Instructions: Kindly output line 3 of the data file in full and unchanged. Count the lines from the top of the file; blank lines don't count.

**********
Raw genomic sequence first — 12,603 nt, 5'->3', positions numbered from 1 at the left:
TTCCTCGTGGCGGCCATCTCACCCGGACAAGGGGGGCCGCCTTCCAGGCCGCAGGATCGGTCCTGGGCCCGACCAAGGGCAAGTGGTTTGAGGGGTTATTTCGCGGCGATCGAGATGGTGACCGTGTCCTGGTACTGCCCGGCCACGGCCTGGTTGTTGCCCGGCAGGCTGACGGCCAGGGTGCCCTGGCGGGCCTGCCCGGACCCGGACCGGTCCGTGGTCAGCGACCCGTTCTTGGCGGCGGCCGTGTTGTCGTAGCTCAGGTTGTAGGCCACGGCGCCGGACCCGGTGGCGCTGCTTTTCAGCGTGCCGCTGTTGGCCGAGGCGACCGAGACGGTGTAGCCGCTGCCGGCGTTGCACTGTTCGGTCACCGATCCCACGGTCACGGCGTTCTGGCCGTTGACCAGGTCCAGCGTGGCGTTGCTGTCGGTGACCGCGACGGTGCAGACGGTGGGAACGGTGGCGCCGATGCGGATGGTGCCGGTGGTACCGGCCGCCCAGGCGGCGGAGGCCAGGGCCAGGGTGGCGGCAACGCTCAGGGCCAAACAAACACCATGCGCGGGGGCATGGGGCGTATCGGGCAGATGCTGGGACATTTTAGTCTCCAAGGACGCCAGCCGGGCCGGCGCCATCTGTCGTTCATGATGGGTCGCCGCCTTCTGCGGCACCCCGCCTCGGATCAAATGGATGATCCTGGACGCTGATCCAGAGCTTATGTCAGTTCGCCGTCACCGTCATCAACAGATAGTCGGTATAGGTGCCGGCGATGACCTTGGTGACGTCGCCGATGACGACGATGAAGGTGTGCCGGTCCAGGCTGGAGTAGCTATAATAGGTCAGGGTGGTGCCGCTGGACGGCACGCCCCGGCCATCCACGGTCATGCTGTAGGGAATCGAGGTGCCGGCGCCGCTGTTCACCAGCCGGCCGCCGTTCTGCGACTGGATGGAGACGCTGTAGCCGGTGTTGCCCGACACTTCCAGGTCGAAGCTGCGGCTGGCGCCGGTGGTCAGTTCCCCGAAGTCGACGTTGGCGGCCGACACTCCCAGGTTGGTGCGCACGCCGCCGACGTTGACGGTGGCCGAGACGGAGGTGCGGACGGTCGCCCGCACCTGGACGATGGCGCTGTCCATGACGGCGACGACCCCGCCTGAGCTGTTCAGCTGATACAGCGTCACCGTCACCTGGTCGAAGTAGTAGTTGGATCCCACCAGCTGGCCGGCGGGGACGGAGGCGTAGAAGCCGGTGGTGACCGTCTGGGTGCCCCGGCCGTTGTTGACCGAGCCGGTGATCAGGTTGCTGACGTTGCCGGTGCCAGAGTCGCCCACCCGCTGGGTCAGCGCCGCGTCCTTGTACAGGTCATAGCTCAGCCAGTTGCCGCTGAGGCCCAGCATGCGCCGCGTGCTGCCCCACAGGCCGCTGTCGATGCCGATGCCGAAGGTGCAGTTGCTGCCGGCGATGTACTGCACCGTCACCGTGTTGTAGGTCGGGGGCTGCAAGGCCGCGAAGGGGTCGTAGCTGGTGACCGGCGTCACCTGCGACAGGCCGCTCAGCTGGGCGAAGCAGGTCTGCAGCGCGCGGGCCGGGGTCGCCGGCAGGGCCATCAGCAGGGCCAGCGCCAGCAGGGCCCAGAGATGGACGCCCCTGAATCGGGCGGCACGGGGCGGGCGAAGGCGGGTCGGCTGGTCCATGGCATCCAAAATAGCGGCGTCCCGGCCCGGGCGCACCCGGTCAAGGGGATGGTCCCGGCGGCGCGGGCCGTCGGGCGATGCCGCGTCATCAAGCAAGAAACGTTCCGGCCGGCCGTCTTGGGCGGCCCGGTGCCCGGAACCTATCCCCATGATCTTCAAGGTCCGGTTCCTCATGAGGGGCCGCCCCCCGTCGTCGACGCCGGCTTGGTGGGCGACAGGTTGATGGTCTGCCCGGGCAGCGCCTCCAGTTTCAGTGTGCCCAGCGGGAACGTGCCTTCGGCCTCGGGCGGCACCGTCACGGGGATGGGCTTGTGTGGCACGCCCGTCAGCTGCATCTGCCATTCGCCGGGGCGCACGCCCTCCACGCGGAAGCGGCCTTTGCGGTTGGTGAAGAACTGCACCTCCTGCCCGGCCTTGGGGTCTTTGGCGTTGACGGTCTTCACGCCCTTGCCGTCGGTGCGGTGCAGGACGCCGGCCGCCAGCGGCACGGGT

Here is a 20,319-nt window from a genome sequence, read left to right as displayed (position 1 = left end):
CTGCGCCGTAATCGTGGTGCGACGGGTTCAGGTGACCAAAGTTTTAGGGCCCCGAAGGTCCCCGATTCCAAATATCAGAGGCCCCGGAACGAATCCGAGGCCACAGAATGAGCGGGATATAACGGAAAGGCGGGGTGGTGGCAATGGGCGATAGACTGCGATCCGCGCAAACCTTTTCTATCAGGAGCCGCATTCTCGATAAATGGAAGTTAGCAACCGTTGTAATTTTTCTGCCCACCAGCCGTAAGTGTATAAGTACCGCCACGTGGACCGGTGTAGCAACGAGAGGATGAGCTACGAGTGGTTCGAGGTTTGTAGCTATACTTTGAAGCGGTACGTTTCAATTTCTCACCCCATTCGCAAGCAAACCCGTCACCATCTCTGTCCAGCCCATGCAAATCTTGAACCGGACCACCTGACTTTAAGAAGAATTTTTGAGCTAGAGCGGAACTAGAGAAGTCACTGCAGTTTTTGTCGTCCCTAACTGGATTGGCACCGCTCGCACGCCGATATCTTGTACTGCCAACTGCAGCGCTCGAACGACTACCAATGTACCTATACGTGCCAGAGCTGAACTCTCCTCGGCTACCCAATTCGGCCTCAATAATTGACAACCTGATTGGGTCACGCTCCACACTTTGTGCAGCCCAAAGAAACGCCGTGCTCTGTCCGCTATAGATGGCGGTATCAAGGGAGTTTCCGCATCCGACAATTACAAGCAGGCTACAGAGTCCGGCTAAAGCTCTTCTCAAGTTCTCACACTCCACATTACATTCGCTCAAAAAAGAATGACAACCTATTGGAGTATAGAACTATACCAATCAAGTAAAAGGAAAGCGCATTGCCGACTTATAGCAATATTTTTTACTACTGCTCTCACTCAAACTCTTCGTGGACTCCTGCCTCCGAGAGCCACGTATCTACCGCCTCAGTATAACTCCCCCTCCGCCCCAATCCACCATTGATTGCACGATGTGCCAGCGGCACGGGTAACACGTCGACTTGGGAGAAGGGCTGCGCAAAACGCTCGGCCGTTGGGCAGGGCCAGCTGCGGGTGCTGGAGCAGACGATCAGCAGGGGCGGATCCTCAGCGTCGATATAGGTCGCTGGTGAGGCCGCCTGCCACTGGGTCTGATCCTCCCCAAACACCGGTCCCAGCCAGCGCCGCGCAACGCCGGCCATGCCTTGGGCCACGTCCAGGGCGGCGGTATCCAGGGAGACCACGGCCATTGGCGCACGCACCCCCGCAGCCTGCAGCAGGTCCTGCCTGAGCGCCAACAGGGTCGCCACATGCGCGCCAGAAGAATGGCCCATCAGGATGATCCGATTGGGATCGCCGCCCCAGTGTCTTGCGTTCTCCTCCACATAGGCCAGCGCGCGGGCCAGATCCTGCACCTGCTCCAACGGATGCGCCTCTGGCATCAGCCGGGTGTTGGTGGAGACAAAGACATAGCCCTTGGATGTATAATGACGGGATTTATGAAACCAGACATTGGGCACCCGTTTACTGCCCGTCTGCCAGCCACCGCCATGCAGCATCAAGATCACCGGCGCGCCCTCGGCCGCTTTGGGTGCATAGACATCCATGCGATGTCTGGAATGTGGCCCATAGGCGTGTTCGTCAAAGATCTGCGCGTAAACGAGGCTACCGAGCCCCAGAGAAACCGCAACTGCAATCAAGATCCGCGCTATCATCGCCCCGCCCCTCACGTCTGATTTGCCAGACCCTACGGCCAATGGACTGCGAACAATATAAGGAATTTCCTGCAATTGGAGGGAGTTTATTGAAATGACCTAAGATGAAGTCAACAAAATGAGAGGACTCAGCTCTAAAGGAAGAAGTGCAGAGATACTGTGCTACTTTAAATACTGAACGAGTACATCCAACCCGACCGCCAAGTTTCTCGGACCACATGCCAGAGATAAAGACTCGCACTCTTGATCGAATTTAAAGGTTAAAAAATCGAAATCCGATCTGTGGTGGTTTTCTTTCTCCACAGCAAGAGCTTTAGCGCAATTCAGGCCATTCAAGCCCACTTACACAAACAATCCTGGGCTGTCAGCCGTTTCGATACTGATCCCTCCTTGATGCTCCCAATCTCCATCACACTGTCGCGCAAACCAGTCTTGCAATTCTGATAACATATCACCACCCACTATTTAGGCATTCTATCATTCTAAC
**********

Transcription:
Here is a 20,319-nt window from a genome sequence, read left to right as displayed (position 1 = left end):